• 8. Types of Steel: (According to varying Carbon Content)
    • Dead Mild Steel (Less than 0.15 % Carbon )
    • Mild Steel (0.15 – 0.30 % Carbon)
    • Medium Carbon Steel (0.30 -0.80 % Carbon)
    • High Carbon Steel (0.80 -1.50 % Carbon)
    • Cast Steel / Carbon Tool Steel (More than 1.50 % Carbon)
  • 9. Mild Steel
    • Ductile & malleable
    • More tough and more elastic than cast iron and wrought iron
    • More prone to rusting than wrought iron
    • Corrodes quickly
    • Easily forged, welded & riveted
    • Withstands shocks & impacts well
    • Not much affected by saline water
    • Equally strong in tension, compression and in shear
    • Difficult to harden and temper
    • Sp. Gravity 7.8
  • 10. Mild Steel : Uses
    • Used as rolled structural sections like I-section; T-section; channel Section; angle irons. Plates round and square rods
    • M.S. Round bars
    • Used as reinforcement in R.C.C.
    • M.S. tubes are used in structures
    • Plain and Corrugated M.S. Sheets are used in roofing
  • 11. Medium Carbon Steel
    • Granular structure
    • More tough & elastic than M.S.
    • Easier to harden & to temper
    • More difficult to to forge and to weld
    • Stronger in compression than in tension or in shear
    • Withstands shocks and vibrations better
  • 12. Medium Carbon Steel : Uses
    • For making tools such as dills, files, chisels
    • Used for making those parts that ae hard , tough and durable and capable of withstanding shocks and vibrations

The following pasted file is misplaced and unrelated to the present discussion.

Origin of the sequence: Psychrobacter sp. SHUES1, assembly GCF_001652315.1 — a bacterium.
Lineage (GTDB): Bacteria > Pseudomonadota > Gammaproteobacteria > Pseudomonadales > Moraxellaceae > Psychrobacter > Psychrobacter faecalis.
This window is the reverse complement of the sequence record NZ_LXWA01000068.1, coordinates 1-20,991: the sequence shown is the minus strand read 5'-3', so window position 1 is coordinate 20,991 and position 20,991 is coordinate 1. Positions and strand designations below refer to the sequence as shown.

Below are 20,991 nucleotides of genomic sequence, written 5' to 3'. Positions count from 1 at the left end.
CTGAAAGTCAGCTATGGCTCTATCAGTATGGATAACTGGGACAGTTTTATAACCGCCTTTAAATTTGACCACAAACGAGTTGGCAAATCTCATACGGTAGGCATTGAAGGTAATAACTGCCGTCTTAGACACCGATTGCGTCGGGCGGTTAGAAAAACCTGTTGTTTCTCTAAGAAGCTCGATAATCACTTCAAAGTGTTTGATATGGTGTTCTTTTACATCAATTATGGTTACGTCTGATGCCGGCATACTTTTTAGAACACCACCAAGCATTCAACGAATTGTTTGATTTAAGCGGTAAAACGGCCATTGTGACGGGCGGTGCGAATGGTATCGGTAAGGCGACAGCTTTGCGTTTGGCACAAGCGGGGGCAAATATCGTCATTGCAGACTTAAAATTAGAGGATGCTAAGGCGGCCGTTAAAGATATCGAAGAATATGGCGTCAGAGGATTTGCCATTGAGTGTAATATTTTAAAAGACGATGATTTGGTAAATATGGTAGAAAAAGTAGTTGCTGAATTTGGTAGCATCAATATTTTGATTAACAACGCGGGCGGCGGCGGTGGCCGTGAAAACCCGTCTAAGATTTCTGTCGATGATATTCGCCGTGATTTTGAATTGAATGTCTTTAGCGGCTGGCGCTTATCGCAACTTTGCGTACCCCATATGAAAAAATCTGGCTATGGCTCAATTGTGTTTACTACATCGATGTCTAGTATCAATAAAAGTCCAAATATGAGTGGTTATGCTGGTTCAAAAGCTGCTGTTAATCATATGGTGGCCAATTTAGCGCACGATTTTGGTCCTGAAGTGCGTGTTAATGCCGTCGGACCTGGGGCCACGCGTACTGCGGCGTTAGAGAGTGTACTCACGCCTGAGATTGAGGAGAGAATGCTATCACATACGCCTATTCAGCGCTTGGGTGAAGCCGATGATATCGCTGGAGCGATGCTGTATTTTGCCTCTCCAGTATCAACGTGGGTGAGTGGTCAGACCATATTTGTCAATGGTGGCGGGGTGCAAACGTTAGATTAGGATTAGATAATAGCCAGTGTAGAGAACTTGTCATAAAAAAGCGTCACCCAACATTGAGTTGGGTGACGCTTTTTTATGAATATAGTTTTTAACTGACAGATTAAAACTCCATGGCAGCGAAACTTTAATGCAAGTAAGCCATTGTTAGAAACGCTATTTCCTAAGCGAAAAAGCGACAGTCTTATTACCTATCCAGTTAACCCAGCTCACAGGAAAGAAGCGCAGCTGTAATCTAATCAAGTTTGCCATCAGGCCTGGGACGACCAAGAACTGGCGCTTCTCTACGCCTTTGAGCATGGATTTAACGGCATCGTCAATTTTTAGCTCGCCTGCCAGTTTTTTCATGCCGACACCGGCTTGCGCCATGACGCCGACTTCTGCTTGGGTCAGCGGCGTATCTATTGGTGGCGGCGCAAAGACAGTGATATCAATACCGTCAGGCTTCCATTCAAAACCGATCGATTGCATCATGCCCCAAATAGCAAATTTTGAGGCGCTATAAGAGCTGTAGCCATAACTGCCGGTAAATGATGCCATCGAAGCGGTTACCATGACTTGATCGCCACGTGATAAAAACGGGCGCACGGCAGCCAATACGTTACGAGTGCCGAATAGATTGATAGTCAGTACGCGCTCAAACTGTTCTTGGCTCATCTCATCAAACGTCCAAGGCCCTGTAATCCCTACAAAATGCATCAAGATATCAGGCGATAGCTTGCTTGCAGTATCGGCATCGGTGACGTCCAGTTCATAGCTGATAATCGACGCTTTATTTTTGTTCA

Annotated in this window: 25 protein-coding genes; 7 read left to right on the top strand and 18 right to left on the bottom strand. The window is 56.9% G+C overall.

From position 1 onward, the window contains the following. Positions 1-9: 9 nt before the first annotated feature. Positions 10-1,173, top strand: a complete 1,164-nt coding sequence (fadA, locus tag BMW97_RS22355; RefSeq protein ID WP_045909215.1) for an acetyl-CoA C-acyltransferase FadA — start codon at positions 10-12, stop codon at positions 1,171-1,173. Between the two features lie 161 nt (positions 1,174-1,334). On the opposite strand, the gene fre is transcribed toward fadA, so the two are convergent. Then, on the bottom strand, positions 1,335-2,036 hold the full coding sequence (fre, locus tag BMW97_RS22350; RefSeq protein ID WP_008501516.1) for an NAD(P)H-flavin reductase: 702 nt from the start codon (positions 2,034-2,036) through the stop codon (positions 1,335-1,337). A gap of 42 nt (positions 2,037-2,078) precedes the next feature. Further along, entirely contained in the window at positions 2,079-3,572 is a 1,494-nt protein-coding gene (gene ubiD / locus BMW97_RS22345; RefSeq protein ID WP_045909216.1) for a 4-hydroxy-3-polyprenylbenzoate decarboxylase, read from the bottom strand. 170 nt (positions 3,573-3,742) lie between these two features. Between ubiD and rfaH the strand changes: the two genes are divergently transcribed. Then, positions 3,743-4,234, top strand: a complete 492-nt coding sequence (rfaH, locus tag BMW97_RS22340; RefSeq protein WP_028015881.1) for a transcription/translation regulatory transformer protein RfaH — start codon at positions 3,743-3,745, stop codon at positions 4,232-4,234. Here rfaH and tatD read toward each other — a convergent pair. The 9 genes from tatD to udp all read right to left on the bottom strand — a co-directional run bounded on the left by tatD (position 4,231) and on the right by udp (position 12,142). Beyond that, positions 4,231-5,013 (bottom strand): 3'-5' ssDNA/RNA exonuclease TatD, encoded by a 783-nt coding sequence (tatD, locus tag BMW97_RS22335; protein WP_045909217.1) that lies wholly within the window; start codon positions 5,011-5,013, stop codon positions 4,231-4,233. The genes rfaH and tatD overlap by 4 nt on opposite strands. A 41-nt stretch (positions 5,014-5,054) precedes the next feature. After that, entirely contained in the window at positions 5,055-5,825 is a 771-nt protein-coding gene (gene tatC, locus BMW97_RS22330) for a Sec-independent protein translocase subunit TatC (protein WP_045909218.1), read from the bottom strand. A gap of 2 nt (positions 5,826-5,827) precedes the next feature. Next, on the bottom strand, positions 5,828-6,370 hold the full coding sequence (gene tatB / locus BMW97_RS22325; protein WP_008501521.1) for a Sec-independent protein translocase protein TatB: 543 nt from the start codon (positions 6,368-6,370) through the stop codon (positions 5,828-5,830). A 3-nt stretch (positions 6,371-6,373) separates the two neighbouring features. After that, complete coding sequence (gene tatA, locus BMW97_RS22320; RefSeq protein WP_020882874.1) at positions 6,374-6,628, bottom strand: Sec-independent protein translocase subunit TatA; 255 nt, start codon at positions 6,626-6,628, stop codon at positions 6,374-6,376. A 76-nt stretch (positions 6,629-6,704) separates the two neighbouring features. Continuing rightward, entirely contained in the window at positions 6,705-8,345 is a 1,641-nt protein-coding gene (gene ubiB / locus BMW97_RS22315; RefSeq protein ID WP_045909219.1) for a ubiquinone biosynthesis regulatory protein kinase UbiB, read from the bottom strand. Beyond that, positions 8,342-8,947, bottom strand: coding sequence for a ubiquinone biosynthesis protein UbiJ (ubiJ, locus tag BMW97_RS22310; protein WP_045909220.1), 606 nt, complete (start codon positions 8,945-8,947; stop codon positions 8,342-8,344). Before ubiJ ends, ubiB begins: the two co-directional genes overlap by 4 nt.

• 13. High Carbon Steel
    • Increased tensile strength leads to less weight of it being used as compared to M.S.
    • Structure becomes lighter
    • Resists corrosion better
    • Tougher and more elastic
    • More brittle and less ductile than mild steel
  • 14. High Carbon Steel : Uses
    • In reinforcing prestressed concrete structures
  • 15. Types of Steel: (according to elements used)
    • Steels that owe their properties due to carbon are called Carbon Steels
    • Steels with properties due to elements other than carbon are termed as Alloy Steels
  • 16. Alloy Steels
    • The elements that impart distinctive characteristics to steel are added to iron to produce an alloy steel named after the element added
    • Prepared to increase strength, hardness, toughness, resistance to corrosion and thermal and electrical conductivities
    • Divided into two categories:
    • Ferrous alloys ( chromium, nickel, vanadium, tungsten, molybdenum and manganese )
    • Non Ferrous alloys
  • 17. Stress strain curve